Airfix 1:72 Henschel Hs123: Splinter Camouflage

As I have said before in my previous post, the hardest part of this build and the most time consuming, was masking the splinter camouflage.

German splinter camouflage is relatively easy task to do as the lines are all straight. So out with the Tamiya masking tape and away we go. The largest problem to over come is that the splinter camouflage comes to some very, very fine points and the easiest way to accomplish this is to cut the masking tape before applying it to the kit.

Study the kit and work out where the masking tape should go. I must admit to being relaxed as to how exact the masking job should be. I will sometimes simply go with what is easiest to produce but I will try to stick to the general layout. Another easier way is to use something like Eduard Express masks as these are all pre-cut and extremely easy to use.

Well so it would seem, I’ve read enough articles on them and I have some to use in the various Eduard kits I have in my stash. But I must admit to not using them as of yet. I am however reasonably convinced that given the standard and quality of the Eduard kits these will be no different.

Eduard produce not only masks for German splinter camouflage but also canopy masks to mask a canopy for painting and a variety of other camouglages. Now anyone who has masked a canopy for painting knows this is a tedious and time consuming task! It is also best done with a new scalpel blade or X-acto knife blade. I personally use scalpels as I find them easier to use and incredibly sharp and reasonably resilient.

Fortunately the little Hs123 has virtually no canopy to speak of and therefore little to mask off. I would like to point out here that you don’t have to mask the inside of the canopy to paint it. I find that masking the outside and then painting the interior colour works incredibly well. Just one word of caution you will find some canopies where the internal framing is not matched by the external. The De Havilland Mosquito is a case in point.

Some kit manufacturers, Tamiya springs to mind, have provided the internal framing as decals just for this purpose. or I suggest you could use sellotape and paint it then cut it thinly and apply it on the inside. Sellotape is clear, sticks well and will show the paint quite effortlessly. The only thing about sellotape is that over time the adhesive will deteriorate and begin to peel.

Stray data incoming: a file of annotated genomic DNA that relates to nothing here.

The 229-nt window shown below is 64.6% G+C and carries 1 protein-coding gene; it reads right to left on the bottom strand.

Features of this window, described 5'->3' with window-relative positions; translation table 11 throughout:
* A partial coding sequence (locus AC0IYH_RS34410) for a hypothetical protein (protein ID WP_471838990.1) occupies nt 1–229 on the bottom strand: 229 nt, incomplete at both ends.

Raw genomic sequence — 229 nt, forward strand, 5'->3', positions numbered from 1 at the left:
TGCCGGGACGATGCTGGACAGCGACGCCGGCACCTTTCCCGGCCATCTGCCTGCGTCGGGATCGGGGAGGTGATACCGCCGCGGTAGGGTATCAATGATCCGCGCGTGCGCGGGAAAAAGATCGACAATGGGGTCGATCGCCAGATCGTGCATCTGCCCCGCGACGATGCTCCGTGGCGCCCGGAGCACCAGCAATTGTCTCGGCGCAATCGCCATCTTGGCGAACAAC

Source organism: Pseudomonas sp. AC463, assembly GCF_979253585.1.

When masking splinter camouflage the general rule of thumb I use is to paint the lighter colour as a base coat mask off and then paint the darker colour. Just remember to allow at least twenty fours hours drying time BEFORE masking the next colour. Even with low tack masking tape if the paint isn’t thoroughly cured it can and will peel off when you remove the masking tape!

A word of caution though the longer you leave masking tape on a model the harder it will be to remove without removing some of your precious paint job! Also very low tack masking tape is essential, now this doesn’t mean that you need to use Tamiya brand at all. 3M Make a variety of low tack masking tapes that are excellent wide and easy to cut shapes in. Ideal if your doing hard edged RAF camouflages! Once the second colour has dried off somewhat you can carefully remove the masks and let it cure before applying the gloss coat for decaling.

For hints on decaling go to my post  Model Airplane Decals: Applying and Problem Solving

Well that’s about it I guess I’ve added the decals and sprayed the matt coat added the final detail and weathering. it turned out well in my book and I enjoyed immensely building it. You can find all my pics of it my Gallery if you go here Airfix Henschel Hs123.

by

Avid WW2 aviation enthusiast and modeller. Been making model kits since age nine and I now model mostly ww2 model airplanes. (my wife is an understanding one!)

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